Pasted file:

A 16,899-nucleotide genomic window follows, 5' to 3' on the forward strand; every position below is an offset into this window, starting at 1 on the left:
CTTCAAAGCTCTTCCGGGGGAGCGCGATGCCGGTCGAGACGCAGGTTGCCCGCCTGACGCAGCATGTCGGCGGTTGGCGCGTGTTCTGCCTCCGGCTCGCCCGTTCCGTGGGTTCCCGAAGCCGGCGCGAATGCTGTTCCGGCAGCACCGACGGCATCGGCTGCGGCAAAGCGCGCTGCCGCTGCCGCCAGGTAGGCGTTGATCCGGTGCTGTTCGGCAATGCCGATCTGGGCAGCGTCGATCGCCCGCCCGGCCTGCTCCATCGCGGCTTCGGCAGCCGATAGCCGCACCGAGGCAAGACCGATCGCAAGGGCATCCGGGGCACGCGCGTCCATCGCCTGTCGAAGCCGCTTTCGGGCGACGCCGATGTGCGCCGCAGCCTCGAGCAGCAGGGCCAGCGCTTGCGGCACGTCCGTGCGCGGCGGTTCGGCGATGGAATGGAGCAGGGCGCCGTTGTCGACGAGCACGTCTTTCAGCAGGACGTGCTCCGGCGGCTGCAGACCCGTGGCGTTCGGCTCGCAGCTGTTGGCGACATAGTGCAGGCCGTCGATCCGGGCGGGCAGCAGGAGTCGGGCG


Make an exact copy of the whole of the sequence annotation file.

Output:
A 16,899-nucleotide genomic window follows, 5' to 3' on the forward strand; every position below is an offset into this window, starting at 1 on the left:
CTTCAAAGCTCTTCCGGGGGAGCGCGATGCCGGTCGAGACGCAGGTTGCCCGCCTGACGCAGCATGTCGGCGGTTGGCGCGTGTTCTGCCTCCGGCTCGCCCGTTCCGTGGGTTCCCGAAGCCGGCGCGAATGCTGTTCCGGCAGCACCGACGGCATCGGCTGCGGCAAAGCGCGCTGCCGCTGCCGCCAGGTAGGCGTTGATCCGGTGCTGTTCGGCAATGCCGATCTGGGCAGCGTCGATCGCCCGCCCGGCCTGCTCCATCGCGGCTTCGGCAGCCGATAGCCGCACCGAGGCAAGACCGATCGCAAGGGCATCCGGGGCACGCGCGTCCATCGCCTGTCGAAGCCGCTTTCGGGCGACGCCGATGTGCGCCGCAGCCTCGAGCAGCAGGGCCAGCGCTTGCGGCACGTCCGTGCGCGGCGGTTCGGCGATGGAATGGAGCAGGGCGCCGTTGTCGACGAGCACGTCTTTCAGCAGGACGTGCTCCGGCGGCTGCAGACCCGTGGCGTTCGGCTCGCAGCTGTTGGCGACATAGTGCAGGCCGTCGATCCGGGCGGGCAGCAGGAGTCGGGCG